The scientist Rene Quinton, also a Frenchman, discovered that mammalian blood plasma shares a number of characteristics with sea water. Quinton summarised his findings in his book L’eau de mer, mileau organique (which translates as “Sea Water: Organic Medium”), published in 1904. His concept is central to thalassotherapy treatments. Quinton argued that, when heated to body temperature, seawater helps accelerate the absorption of mineral ions into the bloodstream while also aiding the transport of toxins out of the body.
This was one of the factors which helped popularise prolonged treatments at European spa towns as a method of de-stressing, losing weight and recovering from injuries. Interestingly, a number of people who once took spa treatments in Europe are now travelling to Tunisia to do so. A sizable number head to the country from Germany, Switzerland and France; countries in which taking spa holidays is long-established.
Tunisia’s hammams and bathing heritage
Tunisians can, of course, add that bathing is also an integral part of their nation’s cultural heritage. For Tunisian men a Friday evening visit to the hammam – the public steam bath – is very much a social tradition. The hammam acts as a social meeting place as well as a location where people wash, relax in the heat and receive massages.
Hammams can be found throughout the country and usually consist of a series of rooms at varying temperatures. Bathers are expected to wear a cloth wrap known as a fouta around their waist. Many visitors to Tunisia find that a traditional hammam visit is a memorable experience and very affordable, even if travelling on a tight budget. It’s common for people to stay in the heat of the steam room for as long as they are comfortable.
Tunisian spa architecture and design
The architecture of traditional hammams has inevitably influenced the design of some of Tunisia’s leading spa centres. A fleeting look at the pastel colours within the pillared and arched hall of the Thermes Marins de Carthage at the Residence Hotel is sufficient to evoke thoughts of the country’s traditional steam baths. Yet modern spa centres are equipped with technology that the traditional hammams do not have, including underwater jets within heated pools. The jets apply pressure to the body, comparable to having a massage, which help the muscles pummelled by the water to relax and, more generally, to reduce stress.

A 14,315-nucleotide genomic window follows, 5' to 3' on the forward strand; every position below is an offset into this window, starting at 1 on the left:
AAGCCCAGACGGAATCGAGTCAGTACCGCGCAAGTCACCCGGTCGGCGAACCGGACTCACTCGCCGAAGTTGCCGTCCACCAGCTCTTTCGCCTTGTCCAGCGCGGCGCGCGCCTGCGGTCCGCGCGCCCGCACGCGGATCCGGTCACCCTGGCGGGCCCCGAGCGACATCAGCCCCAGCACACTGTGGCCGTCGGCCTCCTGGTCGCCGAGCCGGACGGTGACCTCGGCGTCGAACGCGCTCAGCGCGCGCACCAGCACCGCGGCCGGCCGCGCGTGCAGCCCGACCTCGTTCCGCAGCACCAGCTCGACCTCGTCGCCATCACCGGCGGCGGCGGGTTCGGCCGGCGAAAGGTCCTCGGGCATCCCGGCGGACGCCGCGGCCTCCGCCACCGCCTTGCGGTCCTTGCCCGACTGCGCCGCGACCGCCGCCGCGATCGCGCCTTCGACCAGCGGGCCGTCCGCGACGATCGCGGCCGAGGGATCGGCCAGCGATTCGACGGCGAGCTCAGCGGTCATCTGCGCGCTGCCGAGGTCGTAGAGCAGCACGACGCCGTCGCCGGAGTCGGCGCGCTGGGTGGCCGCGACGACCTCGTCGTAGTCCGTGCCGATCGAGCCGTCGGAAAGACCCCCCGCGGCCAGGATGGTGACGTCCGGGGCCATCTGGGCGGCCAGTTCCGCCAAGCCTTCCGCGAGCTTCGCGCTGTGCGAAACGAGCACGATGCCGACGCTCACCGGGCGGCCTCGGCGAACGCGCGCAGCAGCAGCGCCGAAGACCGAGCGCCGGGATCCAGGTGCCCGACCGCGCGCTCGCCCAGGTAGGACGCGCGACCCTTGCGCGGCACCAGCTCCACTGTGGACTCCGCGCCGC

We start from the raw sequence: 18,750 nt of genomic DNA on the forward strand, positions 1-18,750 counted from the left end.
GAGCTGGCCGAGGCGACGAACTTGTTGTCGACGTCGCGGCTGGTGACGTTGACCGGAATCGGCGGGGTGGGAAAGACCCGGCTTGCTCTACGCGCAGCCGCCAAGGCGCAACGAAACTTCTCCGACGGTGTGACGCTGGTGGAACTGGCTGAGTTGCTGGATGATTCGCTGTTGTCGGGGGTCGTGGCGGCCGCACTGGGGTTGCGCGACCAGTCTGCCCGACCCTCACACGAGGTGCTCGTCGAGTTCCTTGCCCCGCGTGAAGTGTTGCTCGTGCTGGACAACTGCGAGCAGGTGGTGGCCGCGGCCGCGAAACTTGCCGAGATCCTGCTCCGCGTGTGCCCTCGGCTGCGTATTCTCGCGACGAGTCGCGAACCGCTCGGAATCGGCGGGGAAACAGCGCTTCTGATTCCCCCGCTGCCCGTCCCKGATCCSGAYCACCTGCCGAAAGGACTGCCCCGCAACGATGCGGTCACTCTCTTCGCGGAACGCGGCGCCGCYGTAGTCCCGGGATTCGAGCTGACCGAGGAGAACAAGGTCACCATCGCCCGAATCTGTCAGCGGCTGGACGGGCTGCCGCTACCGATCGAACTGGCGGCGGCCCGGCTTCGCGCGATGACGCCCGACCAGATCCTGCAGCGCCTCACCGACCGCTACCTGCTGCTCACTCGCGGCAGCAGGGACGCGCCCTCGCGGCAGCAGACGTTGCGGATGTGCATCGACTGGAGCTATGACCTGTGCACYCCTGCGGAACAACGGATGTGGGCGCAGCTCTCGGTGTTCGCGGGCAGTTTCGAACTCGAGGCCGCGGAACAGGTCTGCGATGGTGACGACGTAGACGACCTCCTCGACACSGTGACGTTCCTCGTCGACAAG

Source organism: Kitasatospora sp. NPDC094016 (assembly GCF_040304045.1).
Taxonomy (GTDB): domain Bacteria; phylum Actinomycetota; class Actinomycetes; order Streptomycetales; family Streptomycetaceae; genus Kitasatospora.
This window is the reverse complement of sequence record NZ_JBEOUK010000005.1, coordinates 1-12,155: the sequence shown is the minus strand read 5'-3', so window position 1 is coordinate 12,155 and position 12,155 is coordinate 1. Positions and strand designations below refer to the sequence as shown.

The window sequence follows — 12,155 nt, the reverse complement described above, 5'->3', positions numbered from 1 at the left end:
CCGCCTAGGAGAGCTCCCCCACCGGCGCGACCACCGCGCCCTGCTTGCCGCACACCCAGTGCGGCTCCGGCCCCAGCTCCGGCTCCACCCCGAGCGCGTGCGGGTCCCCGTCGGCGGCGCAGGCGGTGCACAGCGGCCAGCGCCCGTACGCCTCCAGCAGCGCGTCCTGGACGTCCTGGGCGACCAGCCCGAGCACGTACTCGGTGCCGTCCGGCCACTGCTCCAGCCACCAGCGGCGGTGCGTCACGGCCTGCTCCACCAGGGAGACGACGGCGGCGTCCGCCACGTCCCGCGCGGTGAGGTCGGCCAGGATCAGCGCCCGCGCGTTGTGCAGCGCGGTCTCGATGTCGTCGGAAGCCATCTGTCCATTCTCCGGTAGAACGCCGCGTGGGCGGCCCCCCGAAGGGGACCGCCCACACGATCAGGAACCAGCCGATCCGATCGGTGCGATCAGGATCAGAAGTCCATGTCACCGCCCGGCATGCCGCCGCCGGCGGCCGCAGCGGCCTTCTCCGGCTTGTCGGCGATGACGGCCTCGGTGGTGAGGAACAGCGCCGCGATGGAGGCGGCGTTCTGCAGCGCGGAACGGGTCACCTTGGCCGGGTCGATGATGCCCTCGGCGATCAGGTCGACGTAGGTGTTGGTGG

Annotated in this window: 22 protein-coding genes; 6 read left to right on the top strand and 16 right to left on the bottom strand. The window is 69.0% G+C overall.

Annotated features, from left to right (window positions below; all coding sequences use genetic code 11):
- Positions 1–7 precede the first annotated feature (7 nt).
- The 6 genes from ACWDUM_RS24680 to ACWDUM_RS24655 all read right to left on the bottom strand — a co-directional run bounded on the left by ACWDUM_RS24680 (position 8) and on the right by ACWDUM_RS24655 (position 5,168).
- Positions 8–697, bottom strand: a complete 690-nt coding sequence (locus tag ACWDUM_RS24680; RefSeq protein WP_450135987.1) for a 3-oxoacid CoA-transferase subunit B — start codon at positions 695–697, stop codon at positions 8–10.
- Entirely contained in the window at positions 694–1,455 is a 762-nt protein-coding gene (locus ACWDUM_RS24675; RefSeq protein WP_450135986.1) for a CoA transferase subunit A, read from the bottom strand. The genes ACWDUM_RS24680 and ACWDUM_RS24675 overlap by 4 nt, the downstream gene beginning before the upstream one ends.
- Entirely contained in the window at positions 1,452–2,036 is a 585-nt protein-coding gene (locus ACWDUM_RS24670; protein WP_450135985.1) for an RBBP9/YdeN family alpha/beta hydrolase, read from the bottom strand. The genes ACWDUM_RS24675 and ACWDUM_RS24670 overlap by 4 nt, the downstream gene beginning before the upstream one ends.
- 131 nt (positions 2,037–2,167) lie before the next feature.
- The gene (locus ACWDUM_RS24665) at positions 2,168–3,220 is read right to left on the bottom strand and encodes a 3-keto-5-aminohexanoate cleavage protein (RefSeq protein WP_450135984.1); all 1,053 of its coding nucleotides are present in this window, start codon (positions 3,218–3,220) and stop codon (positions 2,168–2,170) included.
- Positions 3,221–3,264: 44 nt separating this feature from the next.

It is possible to visit one of Tunisia’s thalassotherapy centres and to take a one-off treatment lasting about an hour or a half-day but many people find the greatest benefit comes from a series of treatments over the course of four or six days, sometimes even longer. Such courses start with a consultation. A doctor assesses the condition of the person checking-in to take the thalassotherapy and recommends suitable treatments.
Massages and detoxing in Tunisia
These might include massages, algae or seaweed wraps (recommended to stimulate the body’s metabolism while aiding detoxification and deep cleansing of the skin), applications of ghassoul (a mineral-rich clay which leaves skin feeling soft while also helping the body to detoxify) and even aqua aerobic sessions. It’s common for the sessions to be held over four or so hours on consecutive mornings.
“The entire experience is very nice and relaxing but later you feel tired as it does take quite a bit out of you. That’s why it can be helpful for weightloss,” says Ffion Davies, who has travelled to Tunisia a number of times.
It is a misnomer to think that thalassotherapy therapies appeal only to women. Men might play down the idea that they enjoy being pampered but statistics do not lie; roughly 40 per cent of the guests visiting spa centres in Tunisia are male.
That’s something to ponder the next time you’re relaxing during a treatment.
The Tunisia website has travel and tourism information for visitors to the country.